EDM gets a bad rap. It is reductive, it is noisy, it is fuel for drunken delinquency …. yet the cries of the music pundits, unsettled from navel-gazing to the avant-garde sounds of IDM (Intelligent Dance Music, in case you were curious) echo those of early critics when introduced to jazz, rock and hip hop. Music constantly evolves, and when it does so the new sound is unsettling to older ears. Where once the experimentation of jazz was the downfall of youth, rock was the bringer of chaos and hip hop was the cause of criminal behaviour, now EDM is seen as the death of culture. But in amongst Kygo’s hypnotic beats, Skrillex pillaging Jamaica’s native Dancehall to make ‘Tropical House’ with Justin Bieber and The Chainsmokers releasing the Selfie song, there must be some spark produced by the metaphorical scratching of EDM DJs to hold listeners captivated.
I believe it is in the lyrics. Listen to a handful of offerings; It Ain’t Me by Kygo and Selena Gomez, How Deep Is Your Love by Calvin Harris and The Disciples or even the ubiquitous Closer by The Chainsmokers. Hidden between the synths and drops of each song you will find snapshots of life – moments painted in polaroids and heartbeats that are interesting for their seemingly mutually exclusive juxtaposition of the intimate and generic. Compare the minutiae of a line in Closer: “Stay and play that Blink-182 song / That we beat to death in Tucson” with the open evocativeness of How Deep Is Your Love: “Is it like the ocean? / What devotion? Are you?”. Kygo even makes good use of Selena Gomez’s potential for gossip-blog fodder by mixing dream-details with an overarching allusion to a damaged relationship in It Aint Me: “I had a dream / We were sipping whiskey neat / Highest floor, The Bowery … No, I don’t wanna know / Where you been or where you’re goin’”.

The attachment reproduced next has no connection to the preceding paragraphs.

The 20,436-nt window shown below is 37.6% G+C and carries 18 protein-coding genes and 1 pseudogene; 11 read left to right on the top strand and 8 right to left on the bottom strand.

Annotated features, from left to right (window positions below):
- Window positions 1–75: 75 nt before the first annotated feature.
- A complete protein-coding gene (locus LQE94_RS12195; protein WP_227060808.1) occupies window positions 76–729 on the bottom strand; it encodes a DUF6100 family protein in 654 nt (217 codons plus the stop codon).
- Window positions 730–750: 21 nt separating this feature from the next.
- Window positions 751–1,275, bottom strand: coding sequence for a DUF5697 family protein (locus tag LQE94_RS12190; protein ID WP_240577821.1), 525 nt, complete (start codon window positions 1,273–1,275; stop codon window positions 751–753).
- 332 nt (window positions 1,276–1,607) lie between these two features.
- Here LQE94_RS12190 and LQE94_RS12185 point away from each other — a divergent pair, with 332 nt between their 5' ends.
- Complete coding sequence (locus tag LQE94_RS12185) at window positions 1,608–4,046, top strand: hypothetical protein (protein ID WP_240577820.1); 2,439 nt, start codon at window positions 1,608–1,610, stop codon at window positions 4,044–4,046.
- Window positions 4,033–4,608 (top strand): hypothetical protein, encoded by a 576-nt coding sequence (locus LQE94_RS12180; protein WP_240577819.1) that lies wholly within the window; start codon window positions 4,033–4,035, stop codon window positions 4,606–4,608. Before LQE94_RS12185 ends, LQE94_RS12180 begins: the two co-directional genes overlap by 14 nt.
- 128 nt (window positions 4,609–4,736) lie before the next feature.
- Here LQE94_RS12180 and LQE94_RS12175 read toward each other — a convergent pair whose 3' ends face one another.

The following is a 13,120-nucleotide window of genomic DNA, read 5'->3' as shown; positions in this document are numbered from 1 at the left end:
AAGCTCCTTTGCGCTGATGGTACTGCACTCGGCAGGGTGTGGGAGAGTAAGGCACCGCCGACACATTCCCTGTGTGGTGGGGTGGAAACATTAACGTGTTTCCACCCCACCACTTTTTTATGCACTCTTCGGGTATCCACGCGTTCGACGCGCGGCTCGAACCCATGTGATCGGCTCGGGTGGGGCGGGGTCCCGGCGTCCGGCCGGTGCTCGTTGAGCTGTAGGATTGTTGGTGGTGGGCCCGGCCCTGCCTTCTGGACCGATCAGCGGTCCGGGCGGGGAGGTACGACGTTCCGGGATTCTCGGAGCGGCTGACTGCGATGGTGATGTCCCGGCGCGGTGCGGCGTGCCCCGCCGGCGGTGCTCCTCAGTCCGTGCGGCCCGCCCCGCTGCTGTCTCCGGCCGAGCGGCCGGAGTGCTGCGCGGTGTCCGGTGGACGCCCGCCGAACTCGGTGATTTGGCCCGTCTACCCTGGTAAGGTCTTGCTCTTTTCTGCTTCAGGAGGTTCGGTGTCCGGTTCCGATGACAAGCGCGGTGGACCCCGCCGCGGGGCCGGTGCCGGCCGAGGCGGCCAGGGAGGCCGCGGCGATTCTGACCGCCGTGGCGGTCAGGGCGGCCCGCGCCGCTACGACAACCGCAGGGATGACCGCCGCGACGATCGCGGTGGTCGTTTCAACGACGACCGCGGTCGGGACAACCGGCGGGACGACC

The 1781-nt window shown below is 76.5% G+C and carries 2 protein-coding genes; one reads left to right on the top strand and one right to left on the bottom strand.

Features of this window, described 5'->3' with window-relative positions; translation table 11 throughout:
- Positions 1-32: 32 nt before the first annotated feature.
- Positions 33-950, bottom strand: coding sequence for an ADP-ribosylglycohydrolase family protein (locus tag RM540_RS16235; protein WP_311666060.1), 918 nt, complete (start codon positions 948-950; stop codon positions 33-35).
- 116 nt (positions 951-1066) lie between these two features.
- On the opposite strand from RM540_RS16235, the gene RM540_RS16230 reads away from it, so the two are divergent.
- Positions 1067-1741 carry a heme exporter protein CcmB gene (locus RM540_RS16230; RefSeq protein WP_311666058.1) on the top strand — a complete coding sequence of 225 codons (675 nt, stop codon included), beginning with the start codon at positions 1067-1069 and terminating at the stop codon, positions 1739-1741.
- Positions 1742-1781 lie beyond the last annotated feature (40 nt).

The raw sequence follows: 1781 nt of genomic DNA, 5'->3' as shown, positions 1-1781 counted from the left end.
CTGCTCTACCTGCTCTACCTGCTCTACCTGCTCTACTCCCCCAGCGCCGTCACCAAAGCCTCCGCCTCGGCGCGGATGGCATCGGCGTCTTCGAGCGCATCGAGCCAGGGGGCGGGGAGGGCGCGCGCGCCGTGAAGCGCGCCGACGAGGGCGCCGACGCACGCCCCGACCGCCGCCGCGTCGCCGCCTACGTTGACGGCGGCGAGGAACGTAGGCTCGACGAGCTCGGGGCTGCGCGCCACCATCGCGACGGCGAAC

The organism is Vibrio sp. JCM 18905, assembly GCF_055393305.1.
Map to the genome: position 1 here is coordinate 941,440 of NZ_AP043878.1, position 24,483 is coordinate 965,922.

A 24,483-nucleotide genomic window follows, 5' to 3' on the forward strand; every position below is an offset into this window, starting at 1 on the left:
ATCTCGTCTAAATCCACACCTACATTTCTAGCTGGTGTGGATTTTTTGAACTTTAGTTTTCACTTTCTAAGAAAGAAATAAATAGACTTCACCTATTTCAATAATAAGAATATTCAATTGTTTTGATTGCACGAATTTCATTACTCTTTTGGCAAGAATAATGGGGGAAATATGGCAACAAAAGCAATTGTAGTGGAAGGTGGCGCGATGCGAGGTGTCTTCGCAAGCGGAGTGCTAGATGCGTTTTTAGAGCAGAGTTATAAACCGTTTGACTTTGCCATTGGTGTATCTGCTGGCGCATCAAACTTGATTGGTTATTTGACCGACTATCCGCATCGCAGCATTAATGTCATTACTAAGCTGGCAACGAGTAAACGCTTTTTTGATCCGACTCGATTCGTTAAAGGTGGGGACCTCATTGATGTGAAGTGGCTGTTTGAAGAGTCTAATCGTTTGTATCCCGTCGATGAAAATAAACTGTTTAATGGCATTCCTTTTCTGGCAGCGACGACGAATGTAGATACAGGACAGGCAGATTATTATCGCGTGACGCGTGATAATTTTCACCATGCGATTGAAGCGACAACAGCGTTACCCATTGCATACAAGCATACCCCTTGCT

This contrast creates a perfect paradox, both for fans hunting for Selena-Justin clues and listeners of Closer, How Deep Is Your Love and many other EDM chart-toppers. There is the illusion that this song connects to something you have personally experienced, yet it does so on a grand scale, as every other listener worldwide sense the same thing. In an era of 90s kids and #ThrowbackThursday, EDM has made canny use of nostalgia to tug listeners’ heartstrings. Tellingly, the production of The Chainsmokers’ biggest hits soften the drops by emphasising the hook and melody with airy synths. They are EDM, but it’s pop EDM now.
Music’s most profitable genre has its kinks, but at its core it does what it’s designed to do. Whether you’re riding the hype at Lollapalooza or sharing Kygo on SoundCloud, EDM understands how to connect to its listeners. Isn’t that how we define great music?